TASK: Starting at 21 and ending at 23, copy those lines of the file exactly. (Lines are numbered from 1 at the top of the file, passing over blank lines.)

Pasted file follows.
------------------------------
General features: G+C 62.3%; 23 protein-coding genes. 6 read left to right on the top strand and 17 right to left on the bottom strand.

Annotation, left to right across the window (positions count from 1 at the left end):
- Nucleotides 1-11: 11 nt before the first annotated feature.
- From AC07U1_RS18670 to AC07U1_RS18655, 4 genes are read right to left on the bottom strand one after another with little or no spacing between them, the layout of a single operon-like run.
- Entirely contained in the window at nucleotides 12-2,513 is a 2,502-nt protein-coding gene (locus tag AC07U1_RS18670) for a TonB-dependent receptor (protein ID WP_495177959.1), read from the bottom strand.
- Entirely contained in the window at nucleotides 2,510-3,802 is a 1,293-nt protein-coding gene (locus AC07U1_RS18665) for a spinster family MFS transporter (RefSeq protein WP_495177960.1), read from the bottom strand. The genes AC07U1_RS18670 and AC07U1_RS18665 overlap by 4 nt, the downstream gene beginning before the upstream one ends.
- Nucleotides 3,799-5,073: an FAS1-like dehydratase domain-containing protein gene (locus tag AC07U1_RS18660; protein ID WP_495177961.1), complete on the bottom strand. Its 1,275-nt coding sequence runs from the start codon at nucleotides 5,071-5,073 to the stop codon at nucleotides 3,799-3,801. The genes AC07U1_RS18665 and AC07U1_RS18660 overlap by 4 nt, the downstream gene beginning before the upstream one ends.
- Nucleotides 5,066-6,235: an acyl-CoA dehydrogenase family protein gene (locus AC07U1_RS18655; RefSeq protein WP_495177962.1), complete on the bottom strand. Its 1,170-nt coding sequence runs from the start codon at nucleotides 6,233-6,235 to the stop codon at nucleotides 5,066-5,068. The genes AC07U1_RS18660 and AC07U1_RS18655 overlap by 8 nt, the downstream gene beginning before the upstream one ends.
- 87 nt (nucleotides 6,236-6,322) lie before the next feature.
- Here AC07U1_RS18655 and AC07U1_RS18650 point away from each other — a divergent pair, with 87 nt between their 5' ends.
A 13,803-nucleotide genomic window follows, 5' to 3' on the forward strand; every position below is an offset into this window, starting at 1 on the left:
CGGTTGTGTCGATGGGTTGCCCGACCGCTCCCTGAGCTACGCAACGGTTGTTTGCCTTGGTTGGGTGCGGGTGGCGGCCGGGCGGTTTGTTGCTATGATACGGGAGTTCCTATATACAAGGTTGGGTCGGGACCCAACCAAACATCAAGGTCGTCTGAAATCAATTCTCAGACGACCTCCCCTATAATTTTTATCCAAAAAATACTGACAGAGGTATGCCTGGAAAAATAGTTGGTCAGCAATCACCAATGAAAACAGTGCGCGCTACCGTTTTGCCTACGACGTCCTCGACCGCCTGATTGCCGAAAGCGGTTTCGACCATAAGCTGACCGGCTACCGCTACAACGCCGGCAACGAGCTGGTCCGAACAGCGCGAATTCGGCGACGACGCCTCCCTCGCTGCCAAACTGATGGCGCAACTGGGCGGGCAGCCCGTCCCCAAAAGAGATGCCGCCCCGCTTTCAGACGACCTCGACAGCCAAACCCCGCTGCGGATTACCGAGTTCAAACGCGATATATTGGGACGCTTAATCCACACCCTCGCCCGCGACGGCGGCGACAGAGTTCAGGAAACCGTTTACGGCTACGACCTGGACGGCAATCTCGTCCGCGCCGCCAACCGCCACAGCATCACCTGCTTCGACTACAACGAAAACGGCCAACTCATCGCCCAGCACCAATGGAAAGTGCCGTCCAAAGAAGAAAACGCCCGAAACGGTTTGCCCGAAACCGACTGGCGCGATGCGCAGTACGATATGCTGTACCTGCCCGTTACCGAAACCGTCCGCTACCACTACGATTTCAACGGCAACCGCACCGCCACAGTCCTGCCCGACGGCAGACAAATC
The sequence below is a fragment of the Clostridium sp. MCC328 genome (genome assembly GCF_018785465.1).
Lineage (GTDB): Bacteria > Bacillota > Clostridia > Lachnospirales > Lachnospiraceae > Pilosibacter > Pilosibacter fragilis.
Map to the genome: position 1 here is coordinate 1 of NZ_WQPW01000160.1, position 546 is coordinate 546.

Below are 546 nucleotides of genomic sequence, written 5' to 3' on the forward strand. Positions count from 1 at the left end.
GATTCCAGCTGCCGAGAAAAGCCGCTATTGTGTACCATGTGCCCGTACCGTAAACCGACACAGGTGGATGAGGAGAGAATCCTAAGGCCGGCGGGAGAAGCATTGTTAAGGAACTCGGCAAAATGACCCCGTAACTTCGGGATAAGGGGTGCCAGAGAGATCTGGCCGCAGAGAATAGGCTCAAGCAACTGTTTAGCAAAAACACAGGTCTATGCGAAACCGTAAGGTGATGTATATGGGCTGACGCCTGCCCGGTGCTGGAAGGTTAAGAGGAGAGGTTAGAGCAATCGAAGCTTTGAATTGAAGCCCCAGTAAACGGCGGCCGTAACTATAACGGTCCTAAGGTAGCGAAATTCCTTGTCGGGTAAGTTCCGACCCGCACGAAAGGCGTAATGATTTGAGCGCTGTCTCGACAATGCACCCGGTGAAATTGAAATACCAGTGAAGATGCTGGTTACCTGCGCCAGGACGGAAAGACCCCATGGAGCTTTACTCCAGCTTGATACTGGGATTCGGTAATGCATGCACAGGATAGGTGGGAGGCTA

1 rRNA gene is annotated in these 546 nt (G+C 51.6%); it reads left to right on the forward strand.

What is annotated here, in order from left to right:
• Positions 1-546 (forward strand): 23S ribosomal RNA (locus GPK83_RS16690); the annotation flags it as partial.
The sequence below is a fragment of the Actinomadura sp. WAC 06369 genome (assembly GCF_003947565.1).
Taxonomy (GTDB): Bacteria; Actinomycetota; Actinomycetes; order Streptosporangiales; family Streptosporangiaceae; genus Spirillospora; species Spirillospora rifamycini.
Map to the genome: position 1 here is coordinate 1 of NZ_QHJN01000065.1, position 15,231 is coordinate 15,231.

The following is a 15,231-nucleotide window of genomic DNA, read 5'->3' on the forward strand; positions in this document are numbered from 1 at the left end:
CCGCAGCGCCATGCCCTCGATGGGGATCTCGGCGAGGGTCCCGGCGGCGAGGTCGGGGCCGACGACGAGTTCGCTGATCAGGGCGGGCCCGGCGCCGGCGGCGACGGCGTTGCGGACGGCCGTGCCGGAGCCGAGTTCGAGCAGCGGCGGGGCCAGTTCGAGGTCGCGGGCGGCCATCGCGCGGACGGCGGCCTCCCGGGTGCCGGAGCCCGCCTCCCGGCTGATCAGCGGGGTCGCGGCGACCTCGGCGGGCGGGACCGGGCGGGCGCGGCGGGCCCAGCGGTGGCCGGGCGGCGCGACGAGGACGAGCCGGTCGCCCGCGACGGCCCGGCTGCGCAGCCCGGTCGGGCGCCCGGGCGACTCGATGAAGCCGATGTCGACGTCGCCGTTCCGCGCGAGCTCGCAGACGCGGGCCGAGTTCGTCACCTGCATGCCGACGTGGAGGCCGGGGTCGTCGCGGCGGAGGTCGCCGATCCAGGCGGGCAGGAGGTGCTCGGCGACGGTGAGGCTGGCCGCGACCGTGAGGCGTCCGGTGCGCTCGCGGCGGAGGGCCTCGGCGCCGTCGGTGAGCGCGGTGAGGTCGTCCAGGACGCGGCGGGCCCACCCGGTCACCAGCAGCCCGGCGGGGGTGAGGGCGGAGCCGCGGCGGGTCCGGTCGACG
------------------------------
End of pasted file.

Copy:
The sequence below is a fragment of the Actinomadura sp. WAC 06369 genome (assembly GCF_003947565.1).
Taxonomy (GTDB): Bacteria; Actinomycetota; Actinomycetes; order Streptosporangiales; family Streptosporangiaceae; genus Spirillospora; species Spirillospora rifamycini.
Map to the genome: position 1 here is coordinate 1 of NZ_QHJN01000065.1, position 15,231 is coordinate 15,231.